|Research, training, consultancy and software to reduce IT costs|
Minimal IT strategy
The minimal IT strategy summarises how a business can manage its IT to improve long-term cost, risk and responsiveness.
Information technology - asset and liability
Information technology (IT) is a critical business asset. It improves business efficiency, and allows business to operate in ways that would not otherwise be possible.
IT is also a liability. IT adds cost and risk to business, and constrains the ease with which business can change.
To maximise the added value of IT, IT liability must be minimised. The best way to minimise IT liability is to minimise the size and complexity of IT and the demands on the IT department, while still delivering the required business efficiency and capability.
In order of priority, the three major ground rules for minimising IT are:
Business alignment and the role of IT
It is important to distinguish between the role of IT and the role of the IT department. The role of IT itself, the role of the computers and the networks, is solely to automate the handling of information. The IT department has a wider role advising business on IT, providing IT services, and analysing and managing business change associated with IT.
These roles must not be confused. IT itself is not a driver of business change, and attempts to use IT to force business change waste money and leave a legacy of underused IT that continues to be a source of cost, risk and constraint. To avoid this:
It is also vitally important that IT is understood and governed by business managers.
To ensure that this is the case, IT capability will be structured into systems the ownership and capabilities of which fall clearly within the boundaries defined by business organisational structure and responsibilities. Similarly, connections between systems will reflect meaningful business information and hand-offs of responsibility through business processes. Clear and effective business ownership of all business systems and connections between systems will be strenuously enforced.
Structuring systems and connections to reflect business structure will be given a higher priority than technical efficiency. No attempt will be made to optimise business unilaterally by modifying IT structures; IT change will always follow and support business change, not lead it.
Longevity of IT investments
The longevity of IT is critical because reducing the frequency of major IT change reduces the annualised cost, risk and disruption associated with major IT change by exactly the same amount. This recognition permeates all decisions about the acquisition, development and management of IT systems.
Where IT systems are developed in-house, the priority for development, in addition to meeting immediate business requirements, is to ensure that the solution has the qualities and characteristics that allow it to be managed for a long period at low cost and low risk, and with flexibility to allow the solution to change with time. IT management will put a high priority on deliverables which have a significant impact on long-term management, such as modular design, documentation and automated test routines. The IT department will recognise and reward behaviours that increase long-term improvements in cost, risk and responsiveness, and not incentivise individuals to compromise this in favour of short-term project goals.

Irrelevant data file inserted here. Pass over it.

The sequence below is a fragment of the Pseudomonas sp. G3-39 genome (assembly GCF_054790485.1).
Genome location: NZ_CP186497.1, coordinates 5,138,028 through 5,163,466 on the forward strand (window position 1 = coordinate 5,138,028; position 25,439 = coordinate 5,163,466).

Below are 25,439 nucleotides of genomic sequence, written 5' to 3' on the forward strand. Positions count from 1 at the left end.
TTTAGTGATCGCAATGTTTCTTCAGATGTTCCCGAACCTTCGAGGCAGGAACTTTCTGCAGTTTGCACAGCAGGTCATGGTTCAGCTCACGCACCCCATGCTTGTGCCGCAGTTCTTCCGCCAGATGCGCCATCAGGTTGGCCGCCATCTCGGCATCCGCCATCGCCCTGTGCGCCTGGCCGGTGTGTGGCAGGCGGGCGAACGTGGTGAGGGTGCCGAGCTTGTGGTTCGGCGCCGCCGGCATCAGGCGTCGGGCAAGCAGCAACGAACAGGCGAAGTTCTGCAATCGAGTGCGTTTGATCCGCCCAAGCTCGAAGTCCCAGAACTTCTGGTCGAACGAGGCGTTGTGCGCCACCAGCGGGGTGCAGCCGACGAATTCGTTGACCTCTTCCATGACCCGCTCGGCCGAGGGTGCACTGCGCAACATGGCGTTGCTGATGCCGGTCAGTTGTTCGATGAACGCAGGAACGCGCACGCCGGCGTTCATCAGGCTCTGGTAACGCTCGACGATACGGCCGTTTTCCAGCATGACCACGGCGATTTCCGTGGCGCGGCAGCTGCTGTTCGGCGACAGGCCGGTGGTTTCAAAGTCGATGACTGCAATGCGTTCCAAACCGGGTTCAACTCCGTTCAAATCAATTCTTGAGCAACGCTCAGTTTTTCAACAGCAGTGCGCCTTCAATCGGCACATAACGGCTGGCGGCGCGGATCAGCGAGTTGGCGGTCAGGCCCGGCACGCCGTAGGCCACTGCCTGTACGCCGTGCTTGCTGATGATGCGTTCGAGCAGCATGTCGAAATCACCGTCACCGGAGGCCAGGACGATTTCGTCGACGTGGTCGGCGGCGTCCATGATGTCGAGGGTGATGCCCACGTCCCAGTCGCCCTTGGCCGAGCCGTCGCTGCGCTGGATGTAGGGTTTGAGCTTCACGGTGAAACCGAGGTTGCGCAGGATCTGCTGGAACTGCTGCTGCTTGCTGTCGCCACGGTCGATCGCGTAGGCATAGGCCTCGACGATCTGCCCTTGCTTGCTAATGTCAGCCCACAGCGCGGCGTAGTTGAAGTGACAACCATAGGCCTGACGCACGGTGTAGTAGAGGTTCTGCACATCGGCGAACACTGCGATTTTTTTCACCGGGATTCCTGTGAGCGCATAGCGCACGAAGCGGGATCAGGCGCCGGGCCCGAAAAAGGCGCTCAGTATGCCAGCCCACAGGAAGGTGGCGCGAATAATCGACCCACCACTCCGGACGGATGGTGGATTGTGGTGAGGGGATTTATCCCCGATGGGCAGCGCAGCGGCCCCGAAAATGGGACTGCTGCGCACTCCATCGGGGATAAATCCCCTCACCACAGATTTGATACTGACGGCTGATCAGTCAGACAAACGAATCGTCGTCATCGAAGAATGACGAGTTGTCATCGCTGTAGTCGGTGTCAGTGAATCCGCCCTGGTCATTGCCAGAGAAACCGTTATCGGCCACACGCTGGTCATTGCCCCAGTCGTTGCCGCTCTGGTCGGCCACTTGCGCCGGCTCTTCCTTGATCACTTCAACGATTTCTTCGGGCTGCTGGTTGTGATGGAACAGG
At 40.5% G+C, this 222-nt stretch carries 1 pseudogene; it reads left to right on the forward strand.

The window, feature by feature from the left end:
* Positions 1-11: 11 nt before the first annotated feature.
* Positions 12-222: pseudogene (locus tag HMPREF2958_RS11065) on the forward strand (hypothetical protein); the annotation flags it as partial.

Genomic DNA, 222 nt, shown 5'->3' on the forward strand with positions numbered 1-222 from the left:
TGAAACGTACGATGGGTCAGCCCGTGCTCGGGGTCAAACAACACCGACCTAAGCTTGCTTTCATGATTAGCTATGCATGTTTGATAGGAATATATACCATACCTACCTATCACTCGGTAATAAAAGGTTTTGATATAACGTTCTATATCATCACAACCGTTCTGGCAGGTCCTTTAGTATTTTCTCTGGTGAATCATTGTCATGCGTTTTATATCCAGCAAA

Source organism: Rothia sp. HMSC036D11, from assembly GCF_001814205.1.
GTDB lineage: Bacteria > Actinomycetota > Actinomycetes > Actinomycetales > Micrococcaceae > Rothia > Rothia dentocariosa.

Where packaged IT systems are considered, the main focus of technical evaluation will be on the ability to continue to run the system without excessive cost, risk and disruption, a large part of which is to avoid being forced into difficult upgrades or reacquisitions by vendor policy. To achieve this, a large margin of preference will be given to open source solutions, and to solutions where usage conforms to viable multi-vendor standards. Similarly, a large margin of preference will be given to open source and standards-based operating systems and system software, and to non-proprietary standards-based hardware.
The business and technical environment in which IT operates changes constantly. As a general principle, it is cheaper and less risky to keep IT up-to-date than to suffer the greater expense and disruption of complete replacement of systems that can no longer operate in the changed environment. This principle will be applied in all cases, rather than dilute management effort by looking for exceptions.
Given the complex and dynamic nature of IT, it is easy to lose visibility of changes and their impact. To address this, a process of periodic evaluation and proactive maintenance will be applied to all IT systems, to ensure that they are kept continually up-to-date.
Where IT does eventually require replacement, the old IT will be aggressively and completely decommissioned, to avoid the ongoing cost, risk and constraint that would otherwise come from keeping it running.
Exploiting existing solutions and implementations
When making business system and technology acquisition decisions, we will always look to exploit existing solutions and implementations.
In each case, however, greater priority will be given to meeting business requirements, ensuring that the structure of the IT reflects real business structures and responsibilities, and ensuring that IT can continue to run indefinitely at low cost and low risk, and without constraining future business change.Next: Assessments are awesome
Minimal IT: research, training, consultancy and software to reduce IT costs.